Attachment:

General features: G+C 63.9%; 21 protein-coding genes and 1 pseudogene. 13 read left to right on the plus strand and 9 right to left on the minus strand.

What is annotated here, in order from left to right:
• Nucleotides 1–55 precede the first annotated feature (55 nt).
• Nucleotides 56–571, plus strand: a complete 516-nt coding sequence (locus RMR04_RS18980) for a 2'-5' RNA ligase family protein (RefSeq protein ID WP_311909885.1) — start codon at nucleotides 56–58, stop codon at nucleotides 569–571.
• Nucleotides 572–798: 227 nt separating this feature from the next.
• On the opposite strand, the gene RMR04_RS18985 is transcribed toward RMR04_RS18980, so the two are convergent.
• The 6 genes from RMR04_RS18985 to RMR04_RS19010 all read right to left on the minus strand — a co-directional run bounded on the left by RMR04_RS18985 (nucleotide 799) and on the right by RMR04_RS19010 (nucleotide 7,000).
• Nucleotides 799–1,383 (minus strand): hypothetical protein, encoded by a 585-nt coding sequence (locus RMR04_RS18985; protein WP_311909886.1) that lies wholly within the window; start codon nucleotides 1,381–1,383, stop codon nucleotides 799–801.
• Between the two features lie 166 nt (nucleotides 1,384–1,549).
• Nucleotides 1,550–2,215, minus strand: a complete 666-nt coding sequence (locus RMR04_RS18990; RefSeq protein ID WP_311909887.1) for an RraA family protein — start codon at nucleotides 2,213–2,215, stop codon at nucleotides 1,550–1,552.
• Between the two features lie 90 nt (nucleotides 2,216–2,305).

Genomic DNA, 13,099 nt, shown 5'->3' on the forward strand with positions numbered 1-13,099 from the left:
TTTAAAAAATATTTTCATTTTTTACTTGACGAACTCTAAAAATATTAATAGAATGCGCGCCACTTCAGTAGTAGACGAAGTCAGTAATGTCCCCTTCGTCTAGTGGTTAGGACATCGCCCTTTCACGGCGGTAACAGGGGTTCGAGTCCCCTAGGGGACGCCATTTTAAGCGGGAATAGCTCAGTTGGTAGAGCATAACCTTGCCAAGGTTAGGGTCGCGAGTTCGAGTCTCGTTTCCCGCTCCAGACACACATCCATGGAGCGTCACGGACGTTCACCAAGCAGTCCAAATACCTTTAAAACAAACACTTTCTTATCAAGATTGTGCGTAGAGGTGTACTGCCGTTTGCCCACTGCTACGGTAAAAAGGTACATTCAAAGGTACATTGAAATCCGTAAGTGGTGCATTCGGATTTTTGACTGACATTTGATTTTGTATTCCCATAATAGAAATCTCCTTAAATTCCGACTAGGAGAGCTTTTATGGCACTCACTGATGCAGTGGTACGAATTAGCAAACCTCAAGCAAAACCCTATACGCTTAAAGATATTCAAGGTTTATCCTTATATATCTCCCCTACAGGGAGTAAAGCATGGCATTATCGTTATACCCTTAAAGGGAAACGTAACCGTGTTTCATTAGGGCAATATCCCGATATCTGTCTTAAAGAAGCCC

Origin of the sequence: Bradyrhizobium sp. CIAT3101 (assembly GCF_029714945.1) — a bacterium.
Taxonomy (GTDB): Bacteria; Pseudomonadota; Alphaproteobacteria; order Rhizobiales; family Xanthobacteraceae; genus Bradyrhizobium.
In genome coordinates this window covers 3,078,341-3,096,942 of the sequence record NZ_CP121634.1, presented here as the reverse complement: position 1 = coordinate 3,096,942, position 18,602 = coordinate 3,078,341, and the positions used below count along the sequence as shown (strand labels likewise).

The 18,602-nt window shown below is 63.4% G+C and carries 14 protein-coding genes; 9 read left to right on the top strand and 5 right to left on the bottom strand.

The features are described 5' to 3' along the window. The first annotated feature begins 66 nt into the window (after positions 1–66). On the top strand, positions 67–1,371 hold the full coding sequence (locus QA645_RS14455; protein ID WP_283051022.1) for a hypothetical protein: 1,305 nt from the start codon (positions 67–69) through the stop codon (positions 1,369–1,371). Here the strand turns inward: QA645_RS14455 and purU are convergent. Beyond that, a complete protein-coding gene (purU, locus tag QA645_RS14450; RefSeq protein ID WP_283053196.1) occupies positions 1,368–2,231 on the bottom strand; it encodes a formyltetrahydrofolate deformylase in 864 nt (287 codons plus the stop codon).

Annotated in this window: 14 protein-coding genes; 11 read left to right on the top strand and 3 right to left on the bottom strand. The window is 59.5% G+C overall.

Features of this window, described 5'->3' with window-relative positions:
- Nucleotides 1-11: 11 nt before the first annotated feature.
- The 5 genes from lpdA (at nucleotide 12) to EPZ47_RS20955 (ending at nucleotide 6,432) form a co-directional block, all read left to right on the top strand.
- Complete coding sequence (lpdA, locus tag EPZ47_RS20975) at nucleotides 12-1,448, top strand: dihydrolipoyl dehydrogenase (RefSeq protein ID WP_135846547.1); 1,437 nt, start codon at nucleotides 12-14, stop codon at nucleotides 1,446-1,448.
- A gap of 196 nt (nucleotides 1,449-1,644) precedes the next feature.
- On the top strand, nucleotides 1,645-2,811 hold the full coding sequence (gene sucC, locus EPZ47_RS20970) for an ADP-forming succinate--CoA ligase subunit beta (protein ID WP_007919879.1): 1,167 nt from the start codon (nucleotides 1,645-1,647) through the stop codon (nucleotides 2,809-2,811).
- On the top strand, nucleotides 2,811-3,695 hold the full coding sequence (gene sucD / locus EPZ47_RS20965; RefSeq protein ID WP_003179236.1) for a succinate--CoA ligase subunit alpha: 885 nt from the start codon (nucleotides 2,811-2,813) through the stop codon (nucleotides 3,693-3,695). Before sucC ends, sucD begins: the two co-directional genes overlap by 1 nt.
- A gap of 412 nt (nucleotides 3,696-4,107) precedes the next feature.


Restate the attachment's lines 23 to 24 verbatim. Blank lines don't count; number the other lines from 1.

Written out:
- Complete coding sequence (lpdA, locus tag EPZ47_RS20975) at nucleotides 12-1,448, top strand: dihydrolipoyl dehydrogenase (RefSeq protein ID WP_135846547.1); 1,437 nt, start codon at nucleotides 12-14, stop codon at nucleotides 1,446-1,448.
- A gap of 196 nt (nucleotides 1,449-1,644) precedes the next feature.